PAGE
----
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40 QUESTIONS TO ASK AN ARCHITECT

Experience

  • Have you worked on any projects like this before?
  • Have you had any experience with this size of project?
  • What point of difference does you practice have from other architects with similar experience?
  • Can I see your portfolio of similar projects?
  • Who from your practice would I be dealing with on a regular basis? Would this person be designing my project?

My Project

  • Are you interested enough in my project to make it a priority?
  • What challenges do you foresee for my project?

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COST CONSULTANTS

image by 401(k) 2012 via flickr

For all my projects I recommend the engagement of a cost consultant, otherwise known as a quantity surveyor. Cost consultants specialise in estimating construction costs in advance. Engaging a cost consultant is fundamental to effective cost management, particularly through the design and documentation stages of your projects. Cost consultant significantly decreases the likelihood of cost overruns that could lead to project delays and/or abortive documentation costs. It is highly recommended that the appointed cost consultant is

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THE AGE ARTICLE

No point building castles in the air by Ann Pilmer (an extract from The Age)

Wish lists are just the start. Renovators have to budget for unexpected costs.

What’s on your renovation wish list –  a new kitchen and bedroom, extra living space, an en suite, outdoor kitchen, cellar and a home theatre?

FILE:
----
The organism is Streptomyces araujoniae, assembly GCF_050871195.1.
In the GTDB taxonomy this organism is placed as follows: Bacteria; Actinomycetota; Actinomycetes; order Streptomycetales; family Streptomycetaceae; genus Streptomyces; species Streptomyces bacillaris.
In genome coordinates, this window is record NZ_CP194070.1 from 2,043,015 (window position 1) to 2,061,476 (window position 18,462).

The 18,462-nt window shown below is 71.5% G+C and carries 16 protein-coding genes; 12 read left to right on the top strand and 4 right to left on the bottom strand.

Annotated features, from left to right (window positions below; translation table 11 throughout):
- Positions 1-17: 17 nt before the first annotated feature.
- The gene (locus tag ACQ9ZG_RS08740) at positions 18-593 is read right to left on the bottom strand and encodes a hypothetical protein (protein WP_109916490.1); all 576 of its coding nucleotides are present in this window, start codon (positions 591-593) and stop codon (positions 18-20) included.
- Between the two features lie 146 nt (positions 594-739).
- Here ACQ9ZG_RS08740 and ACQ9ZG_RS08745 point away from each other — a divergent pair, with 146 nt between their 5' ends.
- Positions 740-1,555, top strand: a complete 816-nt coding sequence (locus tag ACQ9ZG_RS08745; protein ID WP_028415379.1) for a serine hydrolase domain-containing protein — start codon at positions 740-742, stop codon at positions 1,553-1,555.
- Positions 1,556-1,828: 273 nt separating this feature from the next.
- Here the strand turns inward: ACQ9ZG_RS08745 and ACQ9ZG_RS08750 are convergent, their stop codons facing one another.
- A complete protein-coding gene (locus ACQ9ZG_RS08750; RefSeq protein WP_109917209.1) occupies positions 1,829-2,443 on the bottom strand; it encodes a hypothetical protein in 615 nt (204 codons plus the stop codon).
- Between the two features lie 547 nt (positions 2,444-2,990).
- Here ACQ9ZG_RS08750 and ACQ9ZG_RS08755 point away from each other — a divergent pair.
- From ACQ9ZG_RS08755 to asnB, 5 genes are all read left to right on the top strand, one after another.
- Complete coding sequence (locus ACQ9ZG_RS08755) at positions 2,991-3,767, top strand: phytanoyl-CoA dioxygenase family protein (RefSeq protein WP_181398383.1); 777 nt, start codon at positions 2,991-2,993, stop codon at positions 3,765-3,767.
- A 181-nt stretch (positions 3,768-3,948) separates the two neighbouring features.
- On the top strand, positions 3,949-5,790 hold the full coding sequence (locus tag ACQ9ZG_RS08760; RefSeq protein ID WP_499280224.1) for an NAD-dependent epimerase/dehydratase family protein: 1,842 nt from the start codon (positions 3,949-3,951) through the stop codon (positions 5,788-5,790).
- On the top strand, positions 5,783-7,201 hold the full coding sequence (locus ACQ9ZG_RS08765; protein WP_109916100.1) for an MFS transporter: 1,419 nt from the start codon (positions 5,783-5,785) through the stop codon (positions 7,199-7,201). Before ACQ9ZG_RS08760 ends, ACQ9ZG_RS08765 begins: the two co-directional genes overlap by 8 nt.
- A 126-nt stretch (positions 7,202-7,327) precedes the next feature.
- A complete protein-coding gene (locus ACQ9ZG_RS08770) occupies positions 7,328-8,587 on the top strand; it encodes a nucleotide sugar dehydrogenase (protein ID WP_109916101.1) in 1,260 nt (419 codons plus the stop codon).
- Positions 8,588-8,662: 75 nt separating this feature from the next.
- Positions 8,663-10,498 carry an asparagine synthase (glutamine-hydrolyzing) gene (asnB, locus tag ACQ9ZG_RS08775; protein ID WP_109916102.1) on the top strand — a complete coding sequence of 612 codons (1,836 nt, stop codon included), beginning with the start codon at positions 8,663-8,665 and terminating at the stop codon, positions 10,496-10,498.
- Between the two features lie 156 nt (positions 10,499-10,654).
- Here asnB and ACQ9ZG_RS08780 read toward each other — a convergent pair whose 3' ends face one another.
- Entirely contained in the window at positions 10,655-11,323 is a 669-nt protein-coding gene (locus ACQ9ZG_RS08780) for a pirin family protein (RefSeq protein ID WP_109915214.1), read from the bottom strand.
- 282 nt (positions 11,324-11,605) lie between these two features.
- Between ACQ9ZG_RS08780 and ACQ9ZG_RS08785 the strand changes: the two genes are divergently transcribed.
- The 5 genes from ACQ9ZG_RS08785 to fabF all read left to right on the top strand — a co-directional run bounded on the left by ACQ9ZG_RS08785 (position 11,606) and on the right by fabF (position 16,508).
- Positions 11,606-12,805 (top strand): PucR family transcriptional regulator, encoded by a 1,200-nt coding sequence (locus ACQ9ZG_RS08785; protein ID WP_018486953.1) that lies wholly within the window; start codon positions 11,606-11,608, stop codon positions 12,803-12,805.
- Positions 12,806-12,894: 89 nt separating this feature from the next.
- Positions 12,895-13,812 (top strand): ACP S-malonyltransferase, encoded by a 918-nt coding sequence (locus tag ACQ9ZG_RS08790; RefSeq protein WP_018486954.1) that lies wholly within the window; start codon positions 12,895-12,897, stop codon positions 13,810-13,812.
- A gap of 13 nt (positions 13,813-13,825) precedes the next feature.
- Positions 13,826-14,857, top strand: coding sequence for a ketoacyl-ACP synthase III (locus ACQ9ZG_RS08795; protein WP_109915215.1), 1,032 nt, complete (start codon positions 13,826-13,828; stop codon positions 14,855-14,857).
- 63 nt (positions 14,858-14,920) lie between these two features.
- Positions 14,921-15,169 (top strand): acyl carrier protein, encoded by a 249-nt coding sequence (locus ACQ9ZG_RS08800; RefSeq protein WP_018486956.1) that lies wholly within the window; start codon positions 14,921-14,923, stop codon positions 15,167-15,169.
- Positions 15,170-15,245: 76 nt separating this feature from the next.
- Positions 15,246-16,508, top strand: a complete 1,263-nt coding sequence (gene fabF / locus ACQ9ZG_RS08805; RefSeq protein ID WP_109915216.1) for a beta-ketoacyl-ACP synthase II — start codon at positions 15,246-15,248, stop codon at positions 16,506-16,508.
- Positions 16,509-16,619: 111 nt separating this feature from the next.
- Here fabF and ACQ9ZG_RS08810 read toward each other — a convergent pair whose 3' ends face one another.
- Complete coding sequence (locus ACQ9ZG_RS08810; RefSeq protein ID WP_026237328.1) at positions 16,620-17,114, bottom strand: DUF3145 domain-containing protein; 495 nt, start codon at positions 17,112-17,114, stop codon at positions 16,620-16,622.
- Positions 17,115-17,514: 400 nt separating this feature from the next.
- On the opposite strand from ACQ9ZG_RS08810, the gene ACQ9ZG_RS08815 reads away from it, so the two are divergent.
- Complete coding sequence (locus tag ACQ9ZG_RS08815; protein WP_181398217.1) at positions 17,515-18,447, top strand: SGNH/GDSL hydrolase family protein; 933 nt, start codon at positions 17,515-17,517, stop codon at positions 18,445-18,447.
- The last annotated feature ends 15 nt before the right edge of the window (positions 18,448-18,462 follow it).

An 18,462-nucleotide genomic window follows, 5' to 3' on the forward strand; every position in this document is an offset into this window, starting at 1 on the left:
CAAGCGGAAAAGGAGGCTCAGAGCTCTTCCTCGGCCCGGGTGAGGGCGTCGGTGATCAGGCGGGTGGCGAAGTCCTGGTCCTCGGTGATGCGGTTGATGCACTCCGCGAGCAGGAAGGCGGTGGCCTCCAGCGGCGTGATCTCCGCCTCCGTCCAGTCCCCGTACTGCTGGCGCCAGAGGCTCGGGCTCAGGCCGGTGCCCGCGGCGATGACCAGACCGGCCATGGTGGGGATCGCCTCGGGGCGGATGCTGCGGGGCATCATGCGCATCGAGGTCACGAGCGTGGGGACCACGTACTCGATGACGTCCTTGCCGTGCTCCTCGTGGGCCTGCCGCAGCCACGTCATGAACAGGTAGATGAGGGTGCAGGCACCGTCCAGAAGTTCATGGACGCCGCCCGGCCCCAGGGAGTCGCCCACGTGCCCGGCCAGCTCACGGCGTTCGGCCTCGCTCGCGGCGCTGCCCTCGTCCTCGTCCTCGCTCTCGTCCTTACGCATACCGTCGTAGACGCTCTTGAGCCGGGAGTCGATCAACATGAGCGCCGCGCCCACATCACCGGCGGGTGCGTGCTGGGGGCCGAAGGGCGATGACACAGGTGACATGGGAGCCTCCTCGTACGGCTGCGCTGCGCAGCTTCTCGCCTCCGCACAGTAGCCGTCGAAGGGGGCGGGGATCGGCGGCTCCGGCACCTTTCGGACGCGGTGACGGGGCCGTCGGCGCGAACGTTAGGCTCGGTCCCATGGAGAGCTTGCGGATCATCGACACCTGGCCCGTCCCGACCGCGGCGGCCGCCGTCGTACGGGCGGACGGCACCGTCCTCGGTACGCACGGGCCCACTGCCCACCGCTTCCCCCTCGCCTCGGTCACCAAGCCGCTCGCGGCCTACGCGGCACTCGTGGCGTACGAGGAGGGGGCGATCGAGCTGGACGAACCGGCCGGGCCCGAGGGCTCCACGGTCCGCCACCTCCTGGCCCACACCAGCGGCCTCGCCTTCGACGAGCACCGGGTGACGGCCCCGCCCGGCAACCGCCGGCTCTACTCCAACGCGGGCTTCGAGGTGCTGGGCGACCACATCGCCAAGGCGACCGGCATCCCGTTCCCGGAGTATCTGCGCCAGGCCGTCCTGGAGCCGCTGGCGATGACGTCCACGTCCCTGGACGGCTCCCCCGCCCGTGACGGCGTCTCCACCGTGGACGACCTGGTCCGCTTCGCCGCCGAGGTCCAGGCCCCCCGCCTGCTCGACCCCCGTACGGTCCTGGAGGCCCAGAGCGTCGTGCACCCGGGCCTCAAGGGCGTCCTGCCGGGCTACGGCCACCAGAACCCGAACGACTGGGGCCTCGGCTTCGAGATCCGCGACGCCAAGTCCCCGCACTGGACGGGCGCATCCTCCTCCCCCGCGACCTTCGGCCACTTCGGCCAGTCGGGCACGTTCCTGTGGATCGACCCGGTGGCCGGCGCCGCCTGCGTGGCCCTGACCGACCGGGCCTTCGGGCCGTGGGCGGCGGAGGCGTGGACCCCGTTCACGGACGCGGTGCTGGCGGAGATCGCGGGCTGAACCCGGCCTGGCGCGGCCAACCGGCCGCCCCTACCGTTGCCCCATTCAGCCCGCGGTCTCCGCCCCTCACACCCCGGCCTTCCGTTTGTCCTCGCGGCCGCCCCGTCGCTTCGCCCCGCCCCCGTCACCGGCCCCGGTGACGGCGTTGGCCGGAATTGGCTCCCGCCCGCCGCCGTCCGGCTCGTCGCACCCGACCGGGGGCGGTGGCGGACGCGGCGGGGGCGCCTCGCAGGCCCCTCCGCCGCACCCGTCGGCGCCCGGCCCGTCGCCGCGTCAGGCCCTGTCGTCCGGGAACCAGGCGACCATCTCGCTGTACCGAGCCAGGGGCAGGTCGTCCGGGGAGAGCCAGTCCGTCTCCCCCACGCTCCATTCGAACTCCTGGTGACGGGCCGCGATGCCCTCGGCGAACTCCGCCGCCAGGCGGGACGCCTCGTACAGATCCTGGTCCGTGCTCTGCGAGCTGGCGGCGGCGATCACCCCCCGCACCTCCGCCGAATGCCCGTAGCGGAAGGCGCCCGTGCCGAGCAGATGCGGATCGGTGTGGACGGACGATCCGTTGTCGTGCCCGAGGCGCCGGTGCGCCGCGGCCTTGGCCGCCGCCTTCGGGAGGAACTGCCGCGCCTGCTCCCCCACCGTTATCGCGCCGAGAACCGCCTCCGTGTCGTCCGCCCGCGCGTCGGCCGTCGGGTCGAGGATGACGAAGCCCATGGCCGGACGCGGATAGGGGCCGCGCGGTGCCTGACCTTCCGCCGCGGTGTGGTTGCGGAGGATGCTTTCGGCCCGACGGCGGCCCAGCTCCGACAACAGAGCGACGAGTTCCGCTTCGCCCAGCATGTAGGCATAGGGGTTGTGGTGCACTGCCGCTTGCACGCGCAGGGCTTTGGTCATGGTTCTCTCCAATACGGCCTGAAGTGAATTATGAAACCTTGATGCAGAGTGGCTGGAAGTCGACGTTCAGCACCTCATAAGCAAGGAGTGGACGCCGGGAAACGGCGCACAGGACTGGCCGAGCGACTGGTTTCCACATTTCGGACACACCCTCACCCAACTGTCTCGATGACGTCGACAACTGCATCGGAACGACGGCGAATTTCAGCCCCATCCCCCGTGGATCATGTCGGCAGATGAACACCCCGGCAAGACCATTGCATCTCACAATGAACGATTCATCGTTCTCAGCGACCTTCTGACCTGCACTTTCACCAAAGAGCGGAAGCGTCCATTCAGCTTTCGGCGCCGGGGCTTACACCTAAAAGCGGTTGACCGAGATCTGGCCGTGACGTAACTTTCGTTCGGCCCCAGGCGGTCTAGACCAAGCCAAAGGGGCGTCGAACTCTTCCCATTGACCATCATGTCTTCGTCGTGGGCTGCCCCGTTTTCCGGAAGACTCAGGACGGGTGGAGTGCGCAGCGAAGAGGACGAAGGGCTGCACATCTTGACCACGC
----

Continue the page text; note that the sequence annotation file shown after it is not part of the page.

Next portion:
Whatever your budget, rethink it or stretch it. Fees and hidden costs such as GST will eat up a fifth or as much as a third for smaller projects.

Sole practitioners, architects Jane Cameron and Christopher Hewson, say they frequently have to disillusion new clients about the real cost of renovating.

Bronwyn Pratt in her renovated Albert Park house. Even with knowledge of the industry, she says she was taken aback by the hidden costs. Photo: Ken Irwin

Bronwyn Pratt in her renovated Albert Park house. Even with knowledge of the industry, she says she was taken aback by the hidden costs. Photo: Ken Irwin

”We live in a cut-price world,” says Mr Hewson. ”People can buy at a discount online and they see short cuts and DIY projects on reality shows, or a glossy picture in a magazine, and they think all this is easy to achieve. They don’t understand that costs can’t be readily pruned in real life and can’t be extended to professional services.”

In archispeak it’s about the cost of works versus the overall budget. Read more…

BUDGETS

image by Tax Credit via flickr

image by Tax Credit via flickr

It has come to my attention that my approach to budgets may be different to the majority of architects.

This is where my point of difference lays. Firstly, I discuss with the client what they would like to achieve. As you can suspect a lot of client’s needs and aspirations far exceed their budgets; so I then work closely with the client to see what can be achieved within their budget.

I suspect a lot of architects establish the client’s brief then announce the estimated cost; which normally exceeds the client’s budget. This results in the architect not being engaged.

Clients have budgets and it is important to keep within these budgets. The last thing you want on a project is for the client’s dreams to be turned into a nightmare with costs exceeding their budgets. It is the architect’s role to keep the project within the Cost of Works budget; and it is important to have contingencies to prevent overruns of costs. It is vital to communicate clearly to the client when an added item or a design change will affect their budget; then they can make a considered decision on whether they want to proceed with this. Life is too short to have the unnecessary burden of debt.